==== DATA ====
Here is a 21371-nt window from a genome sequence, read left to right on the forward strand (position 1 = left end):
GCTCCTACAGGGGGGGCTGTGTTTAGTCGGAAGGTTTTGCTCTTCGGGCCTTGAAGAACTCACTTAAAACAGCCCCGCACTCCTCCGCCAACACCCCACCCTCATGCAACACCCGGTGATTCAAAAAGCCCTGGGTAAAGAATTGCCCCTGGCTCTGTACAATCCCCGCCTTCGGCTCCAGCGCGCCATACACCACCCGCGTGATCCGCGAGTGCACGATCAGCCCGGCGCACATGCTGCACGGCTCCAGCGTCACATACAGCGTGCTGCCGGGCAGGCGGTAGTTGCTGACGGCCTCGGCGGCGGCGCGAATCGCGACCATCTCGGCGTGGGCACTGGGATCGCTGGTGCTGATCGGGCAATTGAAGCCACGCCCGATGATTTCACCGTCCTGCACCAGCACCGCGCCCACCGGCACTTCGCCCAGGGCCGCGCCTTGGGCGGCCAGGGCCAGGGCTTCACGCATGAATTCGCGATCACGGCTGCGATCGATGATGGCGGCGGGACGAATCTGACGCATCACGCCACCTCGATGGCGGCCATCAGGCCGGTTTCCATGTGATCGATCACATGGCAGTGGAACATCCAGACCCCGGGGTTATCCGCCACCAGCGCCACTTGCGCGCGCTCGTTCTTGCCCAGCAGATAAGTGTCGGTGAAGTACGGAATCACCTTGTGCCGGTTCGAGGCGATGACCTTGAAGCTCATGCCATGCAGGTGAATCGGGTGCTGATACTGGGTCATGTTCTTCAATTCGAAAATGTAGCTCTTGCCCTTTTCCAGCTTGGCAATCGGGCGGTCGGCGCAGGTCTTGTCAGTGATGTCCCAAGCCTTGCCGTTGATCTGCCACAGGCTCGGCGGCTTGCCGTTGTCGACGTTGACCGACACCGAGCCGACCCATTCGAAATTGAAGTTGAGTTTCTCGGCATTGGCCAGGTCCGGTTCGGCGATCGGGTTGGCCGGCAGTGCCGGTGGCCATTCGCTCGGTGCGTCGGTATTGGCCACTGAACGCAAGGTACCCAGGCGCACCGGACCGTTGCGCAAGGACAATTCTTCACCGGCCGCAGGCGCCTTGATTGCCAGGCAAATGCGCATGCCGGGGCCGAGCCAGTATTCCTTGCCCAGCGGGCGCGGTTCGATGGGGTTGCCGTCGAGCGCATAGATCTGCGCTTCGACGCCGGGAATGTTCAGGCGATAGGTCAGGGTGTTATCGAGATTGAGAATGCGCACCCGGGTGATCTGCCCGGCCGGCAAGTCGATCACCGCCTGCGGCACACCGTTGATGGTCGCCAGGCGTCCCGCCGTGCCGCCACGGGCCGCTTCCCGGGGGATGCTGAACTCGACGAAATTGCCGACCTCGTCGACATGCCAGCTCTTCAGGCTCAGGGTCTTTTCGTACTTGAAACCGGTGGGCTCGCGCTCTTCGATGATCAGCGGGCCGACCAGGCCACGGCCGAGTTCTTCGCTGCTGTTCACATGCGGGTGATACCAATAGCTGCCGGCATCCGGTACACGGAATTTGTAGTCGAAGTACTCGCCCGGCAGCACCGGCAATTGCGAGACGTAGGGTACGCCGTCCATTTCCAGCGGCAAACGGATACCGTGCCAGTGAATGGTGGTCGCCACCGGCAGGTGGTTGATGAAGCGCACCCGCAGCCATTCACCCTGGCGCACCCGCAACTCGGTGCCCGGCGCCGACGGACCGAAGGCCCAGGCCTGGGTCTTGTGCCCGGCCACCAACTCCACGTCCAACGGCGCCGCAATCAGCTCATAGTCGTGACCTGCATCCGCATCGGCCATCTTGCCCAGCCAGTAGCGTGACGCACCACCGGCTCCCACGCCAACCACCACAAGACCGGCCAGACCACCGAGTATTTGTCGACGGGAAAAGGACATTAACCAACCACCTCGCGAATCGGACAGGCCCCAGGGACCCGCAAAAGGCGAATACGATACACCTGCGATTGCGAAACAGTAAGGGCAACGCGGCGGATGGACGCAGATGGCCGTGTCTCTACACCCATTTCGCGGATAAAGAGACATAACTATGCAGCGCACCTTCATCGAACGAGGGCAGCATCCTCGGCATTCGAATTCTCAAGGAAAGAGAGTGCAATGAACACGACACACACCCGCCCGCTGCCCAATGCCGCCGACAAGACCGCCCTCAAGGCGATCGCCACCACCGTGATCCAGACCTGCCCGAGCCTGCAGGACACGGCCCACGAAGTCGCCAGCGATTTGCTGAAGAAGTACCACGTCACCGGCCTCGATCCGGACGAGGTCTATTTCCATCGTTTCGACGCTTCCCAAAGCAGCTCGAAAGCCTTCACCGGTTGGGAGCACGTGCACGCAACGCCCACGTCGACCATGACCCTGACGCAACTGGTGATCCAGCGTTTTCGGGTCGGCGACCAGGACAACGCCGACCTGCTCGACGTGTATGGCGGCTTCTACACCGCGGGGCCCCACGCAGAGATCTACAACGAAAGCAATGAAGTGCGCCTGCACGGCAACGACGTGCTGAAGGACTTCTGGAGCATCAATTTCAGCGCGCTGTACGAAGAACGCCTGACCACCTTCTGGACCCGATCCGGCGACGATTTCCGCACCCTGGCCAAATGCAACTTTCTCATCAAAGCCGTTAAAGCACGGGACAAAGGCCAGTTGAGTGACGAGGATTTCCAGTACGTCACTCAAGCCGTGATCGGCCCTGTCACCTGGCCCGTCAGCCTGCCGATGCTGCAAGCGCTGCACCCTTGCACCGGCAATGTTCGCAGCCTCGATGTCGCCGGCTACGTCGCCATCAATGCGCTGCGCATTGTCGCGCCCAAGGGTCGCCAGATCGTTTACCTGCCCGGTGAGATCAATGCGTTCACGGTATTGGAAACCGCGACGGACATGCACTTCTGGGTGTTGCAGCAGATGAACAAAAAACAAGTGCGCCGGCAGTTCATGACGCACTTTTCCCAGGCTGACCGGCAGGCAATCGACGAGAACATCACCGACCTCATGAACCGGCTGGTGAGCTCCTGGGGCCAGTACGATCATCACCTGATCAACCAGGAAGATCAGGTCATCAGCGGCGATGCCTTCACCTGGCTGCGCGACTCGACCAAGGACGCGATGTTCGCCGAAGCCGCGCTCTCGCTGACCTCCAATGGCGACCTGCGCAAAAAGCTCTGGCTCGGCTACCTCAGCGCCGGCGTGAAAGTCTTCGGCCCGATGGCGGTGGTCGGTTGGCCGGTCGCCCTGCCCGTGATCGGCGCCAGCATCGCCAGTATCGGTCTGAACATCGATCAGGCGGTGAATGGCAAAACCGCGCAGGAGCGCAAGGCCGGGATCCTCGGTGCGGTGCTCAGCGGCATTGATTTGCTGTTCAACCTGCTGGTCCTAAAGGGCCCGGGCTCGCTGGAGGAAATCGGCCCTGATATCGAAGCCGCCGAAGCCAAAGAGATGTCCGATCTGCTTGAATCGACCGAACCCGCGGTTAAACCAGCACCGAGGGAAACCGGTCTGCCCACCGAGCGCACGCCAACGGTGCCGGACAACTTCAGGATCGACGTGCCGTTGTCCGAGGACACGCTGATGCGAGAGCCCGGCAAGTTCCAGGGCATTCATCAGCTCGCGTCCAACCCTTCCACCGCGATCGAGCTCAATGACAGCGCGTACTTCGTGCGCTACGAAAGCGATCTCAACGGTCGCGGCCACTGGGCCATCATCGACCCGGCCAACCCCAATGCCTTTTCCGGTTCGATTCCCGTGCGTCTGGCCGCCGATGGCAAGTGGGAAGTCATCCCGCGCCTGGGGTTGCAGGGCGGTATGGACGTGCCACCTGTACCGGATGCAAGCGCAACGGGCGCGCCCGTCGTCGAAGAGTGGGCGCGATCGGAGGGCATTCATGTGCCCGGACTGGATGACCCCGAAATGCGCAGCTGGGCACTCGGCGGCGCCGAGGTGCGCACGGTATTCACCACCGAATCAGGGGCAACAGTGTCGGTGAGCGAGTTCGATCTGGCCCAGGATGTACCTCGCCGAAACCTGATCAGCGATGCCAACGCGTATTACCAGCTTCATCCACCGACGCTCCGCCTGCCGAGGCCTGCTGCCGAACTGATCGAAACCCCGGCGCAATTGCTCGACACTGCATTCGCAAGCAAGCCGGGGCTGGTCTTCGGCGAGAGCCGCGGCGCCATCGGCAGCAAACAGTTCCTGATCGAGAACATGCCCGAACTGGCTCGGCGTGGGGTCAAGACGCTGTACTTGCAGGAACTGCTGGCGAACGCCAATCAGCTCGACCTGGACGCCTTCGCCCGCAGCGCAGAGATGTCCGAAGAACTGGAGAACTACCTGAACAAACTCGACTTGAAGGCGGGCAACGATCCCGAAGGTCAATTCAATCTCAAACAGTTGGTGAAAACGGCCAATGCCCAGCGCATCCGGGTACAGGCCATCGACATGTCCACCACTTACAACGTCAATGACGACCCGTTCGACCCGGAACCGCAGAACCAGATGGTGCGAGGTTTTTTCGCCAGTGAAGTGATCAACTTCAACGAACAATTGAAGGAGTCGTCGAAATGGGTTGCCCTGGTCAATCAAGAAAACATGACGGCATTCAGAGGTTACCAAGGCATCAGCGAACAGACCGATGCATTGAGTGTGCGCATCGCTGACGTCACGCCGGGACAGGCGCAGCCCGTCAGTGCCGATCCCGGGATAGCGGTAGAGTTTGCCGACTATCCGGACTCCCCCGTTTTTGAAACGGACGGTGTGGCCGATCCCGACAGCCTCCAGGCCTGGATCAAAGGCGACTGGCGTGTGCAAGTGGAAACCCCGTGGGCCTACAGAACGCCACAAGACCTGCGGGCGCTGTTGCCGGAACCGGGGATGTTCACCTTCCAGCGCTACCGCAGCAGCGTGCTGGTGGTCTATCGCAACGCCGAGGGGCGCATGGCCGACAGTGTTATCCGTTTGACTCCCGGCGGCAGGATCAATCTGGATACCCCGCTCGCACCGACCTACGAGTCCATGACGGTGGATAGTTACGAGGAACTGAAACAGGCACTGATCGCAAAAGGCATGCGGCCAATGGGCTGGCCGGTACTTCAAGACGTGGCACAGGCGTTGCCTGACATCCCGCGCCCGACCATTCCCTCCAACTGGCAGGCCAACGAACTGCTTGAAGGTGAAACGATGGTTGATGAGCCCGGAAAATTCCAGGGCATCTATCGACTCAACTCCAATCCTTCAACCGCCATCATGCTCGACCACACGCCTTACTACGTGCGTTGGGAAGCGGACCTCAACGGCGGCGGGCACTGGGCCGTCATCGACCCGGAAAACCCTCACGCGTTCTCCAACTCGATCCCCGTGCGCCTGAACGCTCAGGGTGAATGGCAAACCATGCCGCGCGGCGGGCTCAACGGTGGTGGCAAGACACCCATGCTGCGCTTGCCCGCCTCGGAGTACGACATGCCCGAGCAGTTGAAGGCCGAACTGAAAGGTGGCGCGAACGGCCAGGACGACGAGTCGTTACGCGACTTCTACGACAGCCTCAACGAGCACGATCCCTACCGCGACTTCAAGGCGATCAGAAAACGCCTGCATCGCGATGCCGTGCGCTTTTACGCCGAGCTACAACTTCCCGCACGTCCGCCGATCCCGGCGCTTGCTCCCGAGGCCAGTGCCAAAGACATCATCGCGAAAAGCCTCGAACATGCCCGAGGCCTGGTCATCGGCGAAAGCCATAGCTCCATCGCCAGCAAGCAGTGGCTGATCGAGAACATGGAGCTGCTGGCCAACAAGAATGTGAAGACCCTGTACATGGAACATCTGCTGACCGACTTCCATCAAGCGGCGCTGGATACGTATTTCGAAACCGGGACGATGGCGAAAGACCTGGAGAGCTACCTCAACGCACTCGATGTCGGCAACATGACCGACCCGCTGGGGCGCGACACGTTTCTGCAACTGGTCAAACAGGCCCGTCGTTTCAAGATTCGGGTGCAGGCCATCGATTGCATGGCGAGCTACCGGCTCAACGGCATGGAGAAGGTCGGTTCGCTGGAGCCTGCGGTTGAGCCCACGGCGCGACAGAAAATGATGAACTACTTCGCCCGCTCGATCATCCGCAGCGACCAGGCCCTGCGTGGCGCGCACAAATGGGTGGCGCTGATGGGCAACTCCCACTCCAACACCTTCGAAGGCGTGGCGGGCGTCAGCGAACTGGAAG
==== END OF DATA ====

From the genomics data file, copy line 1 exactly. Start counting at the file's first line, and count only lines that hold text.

Here is a 21371-nt window from a genome sequence, read left to right on the forward strand (position 1 = left end):